Wells Fargo honors local hero who helped police capture bank robber
SPOKANE — December 20, 2000
Wells Fargo, a company with a tradition of tirelessly tracking down bandits such as the infamous Black Bart, honored a local man today for helping in such an effort.
Wells Fargo officially thanked Brian Millard, a 40-year-old local resident whose bravery and assistance led to the capture of a bank robber earlier this year in Spokane.
In a brief ceremony today at the Wells Fargo Town & Country banking store where the robbery took place, Wells Fargo executives presented Millard with a $5,000 reward and other gifts.
Also participating in the ceremony were representatives of the Spokane Police Department and the Federal Bureau of Investigation.
Wells Fargo could not hold the event until after the suspect was found guilty and sentenced. Woodson F. Swindell, 52, originally of Edmond, Okla., pled guilty on July 11 in Federal District Court in Spokane. He was sentenced on Nov. 16 to 21 months in federal prison.
Robbery was May 15
Millard had arrived at the Town & Country banking store at 6228 N. Monroe St. on May 15 after Swindell was already inside. Millard noticed a suspicious man exiting the bank. Upon learning that a robbery had just taken place, Millard decided to follow Swindell.
"As I took off across the parking lot, I had my cell phone in my hand. He was about halfway down the block so I ran back to my pickup," said Millard, a self-employed home builder.
Millard followed the robber for about a block and saw him get into a pickup truck and start driving. Using his cell phone, Millard called 911 and informed a Police dispatcher that he was following Swindell.
"I really don't know why I did it. I guess one thing is that I hate thieves. I don't have any sympathy for them," said Millard. "It was just a reaction more than anything."Back to Top
He kept following Swindell's vehicle as the robber drove through a number of residential areas. He remained on the phone with police, keeping them apprised of Swindell's every turn.
"I tried to keep a way's back the whole time. I didn't want him to run," said Millard. "I knew I wouldn't chase him if he ran because I didn't want to put anyone else into danger."
An unmarked police car joined Millard in the pursuit. The chase concluded 15 minutes after it had started when about 15 police cars surrounded Swindell's vehicle.
"That was pretty impressive to see the way they handled it. Instantly they all hit their sirens and just swarmed him," said Millard.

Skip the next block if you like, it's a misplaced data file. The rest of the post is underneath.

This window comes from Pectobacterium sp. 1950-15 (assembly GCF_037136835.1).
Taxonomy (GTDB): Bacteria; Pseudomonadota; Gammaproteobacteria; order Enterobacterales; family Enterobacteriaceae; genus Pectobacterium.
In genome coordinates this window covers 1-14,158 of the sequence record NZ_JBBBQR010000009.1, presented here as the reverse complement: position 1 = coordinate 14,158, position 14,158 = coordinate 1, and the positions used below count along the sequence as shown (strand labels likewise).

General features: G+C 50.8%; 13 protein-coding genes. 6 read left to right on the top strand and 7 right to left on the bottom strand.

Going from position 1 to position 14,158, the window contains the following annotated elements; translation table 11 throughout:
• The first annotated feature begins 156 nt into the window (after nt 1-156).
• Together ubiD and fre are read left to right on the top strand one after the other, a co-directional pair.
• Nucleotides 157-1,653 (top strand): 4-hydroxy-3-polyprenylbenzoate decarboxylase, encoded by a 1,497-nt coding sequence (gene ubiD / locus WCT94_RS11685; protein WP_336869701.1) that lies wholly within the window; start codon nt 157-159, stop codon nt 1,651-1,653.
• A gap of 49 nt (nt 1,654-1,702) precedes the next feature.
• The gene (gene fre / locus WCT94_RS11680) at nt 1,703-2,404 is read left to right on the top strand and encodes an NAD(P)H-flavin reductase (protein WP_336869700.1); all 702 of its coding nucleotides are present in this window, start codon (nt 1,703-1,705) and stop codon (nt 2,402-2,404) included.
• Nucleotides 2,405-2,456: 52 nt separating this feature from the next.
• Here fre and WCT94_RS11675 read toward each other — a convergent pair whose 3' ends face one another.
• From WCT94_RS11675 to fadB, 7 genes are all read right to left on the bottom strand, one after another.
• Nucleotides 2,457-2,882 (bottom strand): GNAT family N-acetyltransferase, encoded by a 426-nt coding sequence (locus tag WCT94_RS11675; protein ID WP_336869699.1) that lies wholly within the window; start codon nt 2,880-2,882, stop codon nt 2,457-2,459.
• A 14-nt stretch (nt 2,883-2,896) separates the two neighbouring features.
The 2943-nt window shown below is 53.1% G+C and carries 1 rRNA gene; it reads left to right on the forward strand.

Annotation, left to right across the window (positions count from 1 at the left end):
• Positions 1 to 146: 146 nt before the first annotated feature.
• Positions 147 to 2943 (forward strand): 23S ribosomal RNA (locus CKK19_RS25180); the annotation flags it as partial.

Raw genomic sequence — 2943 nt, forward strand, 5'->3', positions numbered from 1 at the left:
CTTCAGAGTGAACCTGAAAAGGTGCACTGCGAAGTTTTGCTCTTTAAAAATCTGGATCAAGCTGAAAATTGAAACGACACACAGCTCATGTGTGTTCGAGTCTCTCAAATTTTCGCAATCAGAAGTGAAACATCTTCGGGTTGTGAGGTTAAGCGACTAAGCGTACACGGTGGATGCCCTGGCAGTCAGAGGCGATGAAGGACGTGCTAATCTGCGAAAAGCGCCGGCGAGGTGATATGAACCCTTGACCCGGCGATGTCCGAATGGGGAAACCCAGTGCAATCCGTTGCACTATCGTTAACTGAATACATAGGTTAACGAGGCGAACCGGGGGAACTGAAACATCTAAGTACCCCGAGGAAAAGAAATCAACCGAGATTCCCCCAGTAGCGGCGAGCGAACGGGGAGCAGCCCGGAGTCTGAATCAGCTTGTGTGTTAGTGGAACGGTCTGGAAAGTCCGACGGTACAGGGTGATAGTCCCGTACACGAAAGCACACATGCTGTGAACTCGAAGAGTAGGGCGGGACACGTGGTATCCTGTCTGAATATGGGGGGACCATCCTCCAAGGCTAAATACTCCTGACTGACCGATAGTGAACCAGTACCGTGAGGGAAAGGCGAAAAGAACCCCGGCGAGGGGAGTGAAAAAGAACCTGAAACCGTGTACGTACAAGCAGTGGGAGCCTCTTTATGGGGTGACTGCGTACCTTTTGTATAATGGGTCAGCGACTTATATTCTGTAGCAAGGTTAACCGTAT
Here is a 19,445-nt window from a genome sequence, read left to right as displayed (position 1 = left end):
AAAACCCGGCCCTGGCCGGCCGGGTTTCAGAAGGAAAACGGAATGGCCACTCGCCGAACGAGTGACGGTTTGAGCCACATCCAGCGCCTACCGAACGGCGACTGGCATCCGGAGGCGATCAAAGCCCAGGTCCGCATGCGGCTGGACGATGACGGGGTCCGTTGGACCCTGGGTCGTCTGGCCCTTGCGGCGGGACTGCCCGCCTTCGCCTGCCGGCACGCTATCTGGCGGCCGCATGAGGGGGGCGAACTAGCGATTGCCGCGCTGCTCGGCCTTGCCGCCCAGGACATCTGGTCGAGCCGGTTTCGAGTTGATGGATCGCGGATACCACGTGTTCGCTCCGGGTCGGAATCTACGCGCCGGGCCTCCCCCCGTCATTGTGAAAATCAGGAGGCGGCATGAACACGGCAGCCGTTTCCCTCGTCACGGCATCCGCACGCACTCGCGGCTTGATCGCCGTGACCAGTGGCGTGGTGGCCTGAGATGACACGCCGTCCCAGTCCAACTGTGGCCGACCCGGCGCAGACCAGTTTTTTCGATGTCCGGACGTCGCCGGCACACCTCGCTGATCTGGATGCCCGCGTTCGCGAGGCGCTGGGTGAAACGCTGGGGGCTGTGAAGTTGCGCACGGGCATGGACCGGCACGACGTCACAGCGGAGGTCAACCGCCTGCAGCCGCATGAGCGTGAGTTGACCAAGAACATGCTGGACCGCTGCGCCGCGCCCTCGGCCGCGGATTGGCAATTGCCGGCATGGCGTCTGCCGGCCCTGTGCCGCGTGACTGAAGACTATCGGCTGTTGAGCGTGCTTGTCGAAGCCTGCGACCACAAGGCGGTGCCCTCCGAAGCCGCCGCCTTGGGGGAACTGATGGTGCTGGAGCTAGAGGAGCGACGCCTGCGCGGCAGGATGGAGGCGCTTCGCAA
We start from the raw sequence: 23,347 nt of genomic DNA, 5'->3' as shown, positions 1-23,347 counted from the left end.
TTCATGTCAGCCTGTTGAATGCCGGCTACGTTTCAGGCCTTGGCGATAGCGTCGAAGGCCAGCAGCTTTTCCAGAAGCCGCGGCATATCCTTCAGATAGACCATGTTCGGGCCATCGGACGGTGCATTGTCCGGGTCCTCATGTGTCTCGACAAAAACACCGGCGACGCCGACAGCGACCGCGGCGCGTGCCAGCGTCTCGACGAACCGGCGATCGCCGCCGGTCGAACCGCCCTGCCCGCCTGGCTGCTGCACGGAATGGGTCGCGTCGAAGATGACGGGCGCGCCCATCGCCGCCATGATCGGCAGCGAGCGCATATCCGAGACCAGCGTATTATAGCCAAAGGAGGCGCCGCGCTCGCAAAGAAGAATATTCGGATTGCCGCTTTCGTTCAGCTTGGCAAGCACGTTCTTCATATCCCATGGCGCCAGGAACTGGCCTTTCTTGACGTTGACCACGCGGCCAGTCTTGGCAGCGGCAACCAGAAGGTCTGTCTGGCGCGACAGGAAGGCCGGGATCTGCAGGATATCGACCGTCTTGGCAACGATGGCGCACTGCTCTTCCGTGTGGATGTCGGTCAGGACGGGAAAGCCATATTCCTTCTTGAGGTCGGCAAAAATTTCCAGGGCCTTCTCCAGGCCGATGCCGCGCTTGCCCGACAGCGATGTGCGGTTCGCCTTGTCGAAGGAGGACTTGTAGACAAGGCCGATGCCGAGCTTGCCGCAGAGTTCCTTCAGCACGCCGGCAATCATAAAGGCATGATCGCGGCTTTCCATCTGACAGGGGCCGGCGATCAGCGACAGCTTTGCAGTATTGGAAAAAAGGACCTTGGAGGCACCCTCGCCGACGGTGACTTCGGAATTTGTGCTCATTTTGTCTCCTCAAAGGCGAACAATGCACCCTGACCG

Millard remained on the phone with the police dispatcher until the arrest was completed. It was only then that he realized the significance of his actions, he said.
"It really didn't hit me until after the fact," Millard recalled. "When I saw the way the cops reacted, with shotguns and pistols, that was when it hit me. I had been perfectly calm. But then I looked down at my hands and they were trembling."
All of the stolen money (a small sum) was recovered.
"The personal safety of our customers and employees is our utmost concern so we certainly don't expect our customers to get involved in our efforts to track down bank robbers," said Gary Garrett of Spokane, Wells Fargo's Community Banking District Manager and Senior Vice President. "In this instance, Brian was able to assist the police without putting himself in danger and we're extremely grateful to him."
Since the Wells Fargo Bank Robbery Reward Program started in 1991, the bank has paid 131 rewards totaling $638,000 to eyewitnesses and anonymous informants. This has helped lead to the identification, arrest and conviction of 187 bank robbers.
"Considering that most bank robbers commit more than five bank robberies before they are apprehended, our reward program has potentially prevented hundreds of additional robberies," said Dan Kieling, Wells Fargo's Security manager for Washington.
Founded in 1852, Wells Fargo & Company is a diversified financial services company with $263.5 billion in assets, providing banking, insurance, investments, mortgage and consumer finance from more than 5,700 stores and the Internet (www.wellsfargo.com ) across North America and elsewhere internationally.